What is a piece of writing or publishing advice you’ve learned since graduation that you think others should know?
Write what you really care about. Follow your heart. Words can’t be forced out of your mind.
Tell us a fact about yourself that doesn’t have to do with writing.
“Proud Immigrant” – I painted those words on my mortarboard for the walk when I completed the MFA program. Why? It wasn’t because of pride. I was having an identity crisis. It’s kind of strange to look back at what I have shared with The New York Times writer Lela Moore, who was super sweet to include my mortarboard and my story in her article: Wearing Their Hearts on Their Graduation Caps
In 1987, I moved to America for freedom, leaving behind my family in Hong Kong, a city that was once a British colony abandoned by the U.K. government. Though three decades had passed, I should have settled into my new country, I wasn’t able to develop a sense of belonging through the winding journey. Then the pandemic changed that.
The pandemic gave me an opportunity to serve my country.
The creation of MaskTogetherAmerica is a voluntary act. I see it as a civic duty. I took a course taught by Cornell University to become a certified NY State Citizen Public Health Leader. For over 2 years, I hunkered down, using my creativity to support public health.
“Mommy’s got this!” I told my son at the airport, after dropping him off to start college in 2020. I kept my promise that I wouldn’t give up. Two years have gone by like a whirlwind. Losing two friends to the virus and watching over a dozen of them being disabled by it, I needed nothing more to fuel my fighting spirit. I was determined to help people learn the truth about the life-saving preventive tools.
Who said that we can’t flood the social media with love and good values by sharing educational content? Who said that we can’t detoxicate the environment by shifting the culture entirely? Amazon was originally just a man’s dream to sell books online.
Through partnering and supporting other public health organizations, MaskTogetherAmerica’s content reaches hundreds of thousands of people each month, supported by followers in the thousands. Collaborating with other like-minded Americans since March 2020, I finally feel settled today, not as an immigrant, but just a mom, a wife, a New Yorker and a patriotic American.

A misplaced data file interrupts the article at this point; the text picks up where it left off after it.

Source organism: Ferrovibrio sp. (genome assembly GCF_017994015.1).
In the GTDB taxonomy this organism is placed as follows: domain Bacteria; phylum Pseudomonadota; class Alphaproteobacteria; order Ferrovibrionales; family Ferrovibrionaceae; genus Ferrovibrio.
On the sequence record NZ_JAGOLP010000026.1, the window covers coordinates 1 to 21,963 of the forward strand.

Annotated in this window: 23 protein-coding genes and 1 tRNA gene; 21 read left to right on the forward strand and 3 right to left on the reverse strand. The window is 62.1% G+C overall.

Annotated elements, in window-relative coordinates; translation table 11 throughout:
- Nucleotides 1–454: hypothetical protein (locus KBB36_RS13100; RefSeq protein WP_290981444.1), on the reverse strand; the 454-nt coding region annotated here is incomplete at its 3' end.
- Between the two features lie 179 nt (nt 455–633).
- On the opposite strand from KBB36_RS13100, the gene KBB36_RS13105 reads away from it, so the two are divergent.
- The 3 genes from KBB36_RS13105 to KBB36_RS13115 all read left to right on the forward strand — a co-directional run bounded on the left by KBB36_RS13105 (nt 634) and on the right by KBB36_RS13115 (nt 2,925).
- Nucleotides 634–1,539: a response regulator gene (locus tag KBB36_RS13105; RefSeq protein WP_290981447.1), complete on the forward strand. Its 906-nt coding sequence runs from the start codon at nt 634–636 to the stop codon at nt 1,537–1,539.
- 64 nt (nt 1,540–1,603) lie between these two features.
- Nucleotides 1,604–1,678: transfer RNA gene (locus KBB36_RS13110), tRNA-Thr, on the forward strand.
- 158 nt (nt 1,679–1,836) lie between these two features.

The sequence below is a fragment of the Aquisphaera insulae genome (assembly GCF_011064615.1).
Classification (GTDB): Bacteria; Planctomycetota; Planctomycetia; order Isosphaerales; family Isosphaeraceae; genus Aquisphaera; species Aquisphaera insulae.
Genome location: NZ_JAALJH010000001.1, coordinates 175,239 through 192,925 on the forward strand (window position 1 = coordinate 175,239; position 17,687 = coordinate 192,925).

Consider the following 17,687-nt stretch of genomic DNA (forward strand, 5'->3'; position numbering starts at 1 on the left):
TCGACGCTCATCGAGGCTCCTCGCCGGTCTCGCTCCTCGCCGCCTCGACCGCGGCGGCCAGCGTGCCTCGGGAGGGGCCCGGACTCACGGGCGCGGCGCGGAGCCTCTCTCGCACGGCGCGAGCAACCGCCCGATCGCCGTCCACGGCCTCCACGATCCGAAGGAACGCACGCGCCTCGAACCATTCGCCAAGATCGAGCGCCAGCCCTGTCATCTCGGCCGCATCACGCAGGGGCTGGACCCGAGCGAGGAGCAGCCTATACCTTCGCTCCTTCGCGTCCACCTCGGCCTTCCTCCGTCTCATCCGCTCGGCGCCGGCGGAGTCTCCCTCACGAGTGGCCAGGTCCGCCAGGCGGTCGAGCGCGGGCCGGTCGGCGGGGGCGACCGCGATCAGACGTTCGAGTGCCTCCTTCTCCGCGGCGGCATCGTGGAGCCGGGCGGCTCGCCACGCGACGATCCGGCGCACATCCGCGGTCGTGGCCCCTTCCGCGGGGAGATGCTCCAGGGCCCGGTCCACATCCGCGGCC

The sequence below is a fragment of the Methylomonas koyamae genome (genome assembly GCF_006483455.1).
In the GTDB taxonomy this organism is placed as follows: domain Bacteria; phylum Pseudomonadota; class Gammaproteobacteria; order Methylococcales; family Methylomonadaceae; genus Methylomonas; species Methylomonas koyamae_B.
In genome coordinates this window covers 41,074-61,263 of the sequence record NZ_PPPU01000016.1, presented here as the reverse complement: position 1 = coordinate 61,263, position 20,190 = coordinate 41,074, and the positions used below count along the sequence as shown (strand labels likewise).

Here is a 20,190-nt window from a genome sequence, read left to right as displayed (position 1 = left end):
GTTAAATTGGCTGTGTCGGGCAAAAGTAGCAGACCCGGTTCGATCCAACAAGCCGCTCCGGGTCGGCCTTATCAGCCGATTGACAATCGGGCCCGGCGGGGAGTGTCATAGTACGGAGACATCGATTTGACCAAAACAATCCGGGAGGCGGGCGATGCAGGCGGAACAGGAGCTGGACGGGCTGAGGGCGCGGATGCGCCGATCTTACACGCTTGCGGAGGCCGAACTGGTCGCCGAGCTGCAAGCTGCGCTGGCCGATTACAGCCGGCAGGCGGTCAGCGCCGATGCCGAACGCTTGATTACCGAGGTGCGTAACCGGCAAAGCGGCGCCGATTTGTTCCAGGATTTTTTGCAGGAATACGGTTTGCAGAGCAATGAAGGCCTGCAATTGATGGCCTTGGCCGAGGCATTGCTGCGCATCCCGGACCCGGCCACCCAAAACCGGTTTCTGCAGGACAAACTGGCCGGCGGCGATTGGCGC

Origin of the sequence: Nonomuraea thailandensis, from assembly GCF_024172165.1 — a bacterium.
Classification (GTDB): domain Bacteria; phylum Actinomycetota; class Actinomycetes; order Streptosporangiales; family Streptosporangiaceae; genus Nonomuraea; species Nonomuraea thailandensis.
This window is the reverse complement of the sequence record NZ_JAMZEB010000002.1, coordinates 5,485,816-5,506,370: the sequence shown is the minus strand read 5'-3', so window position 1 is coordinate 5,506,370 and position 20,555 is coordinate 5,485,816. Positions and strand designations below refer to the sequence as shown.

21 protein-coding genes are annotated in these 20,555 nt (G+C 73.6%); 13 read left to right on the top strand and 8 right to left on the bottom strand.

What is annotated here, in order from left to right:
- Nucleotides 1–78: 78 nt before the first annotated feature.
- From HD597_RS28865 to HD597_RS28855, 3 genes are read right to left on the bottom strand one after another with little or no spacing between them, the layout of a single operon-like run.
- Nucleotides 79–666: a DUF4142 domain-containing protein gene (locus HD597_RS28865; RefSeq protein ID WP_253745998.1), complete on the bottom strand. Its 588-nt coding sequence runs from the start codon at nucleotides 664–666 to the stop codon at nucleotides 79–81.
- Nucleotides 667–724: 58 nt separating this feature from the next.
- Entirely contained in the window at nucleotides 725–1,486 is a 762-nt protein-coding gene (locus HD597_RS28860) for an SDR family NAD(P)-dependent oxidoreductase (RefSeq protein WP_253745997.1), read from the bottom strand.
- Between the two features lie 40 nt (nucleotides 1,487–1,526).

What are you working on now?
I have published 7 pieces about the pandemic on Medium. Among these articles and stories, New York Mojo, published in New York Voice is my favorite. This short story captures my genuine desire to reach out to others and how much all these new friendships mean to me.
I do have a new piece I would like to share. Out of desperation, hoping to stop the removal of mask order for public transportation, I shared my personal struggle in this newly published story.
On March 1, 2022, I was invited to cover a food and mask distribution in East Harlem. Multiple non-profit organizations including the city’s public health agency took part in distributing free surgical masks and N95 masks along with fresh produce to the underserved community. That night, lo and behold, President Biden announced that we can once again remove our masks in the U.S., speaking in front of a room full of maskless politicians at the State of the Union. The CDC’s indoor masking recommendation was still in place at that time.
The conflicting message was impossible to ignore. Science tells us that we must stay the course until the end. Then just two days later in Florida, Gov. DeSantis bullied a group of high school students to remove their masks, publicly sabotaged a critical mitigation measure that protects the vulnerable population, further damaging people’s trust for health advisories.
I had sworn to keep MaskTogetherAmerica apolitical, until I saw the faces of these children being bullied by a powerful anti-vaccines-and-masks politician. The child who couldn’t take the pressure and removed his mask, had worn it to protect his immunocompromised mother. He reminded me of my own son.
Even though modern transportation is built with proper ventilation and filtration systems, Dr. Lindsey Marr, expert on airborne disease, warned that universal masking is still necessary when lots of people are in each other’s face and sharing the air.
I wrote a letter to urge CDC Director Dr. Rochelle Walensky and TSA Administrator David Pekoske to fight for a large group of people who can get really sick or die from COVID-19, which sadly also includes me because of my health condition.
I hope “Abandoning Masks Puts >100 million Americans at Risk of Severe Illness or Death. Me included.” will help people who strongly oppose masking as well as those who are over-confident about vaccine protection to see how the world isn’t black and white. We shouldn’t let the virus tear us apart. I hope my story will inspire more people to step up and share their stories. I believe that everyone has the power to make a difference.
Listen to Julie read her article, “New York Mojo,” which appeared in New York Voice in April 2020.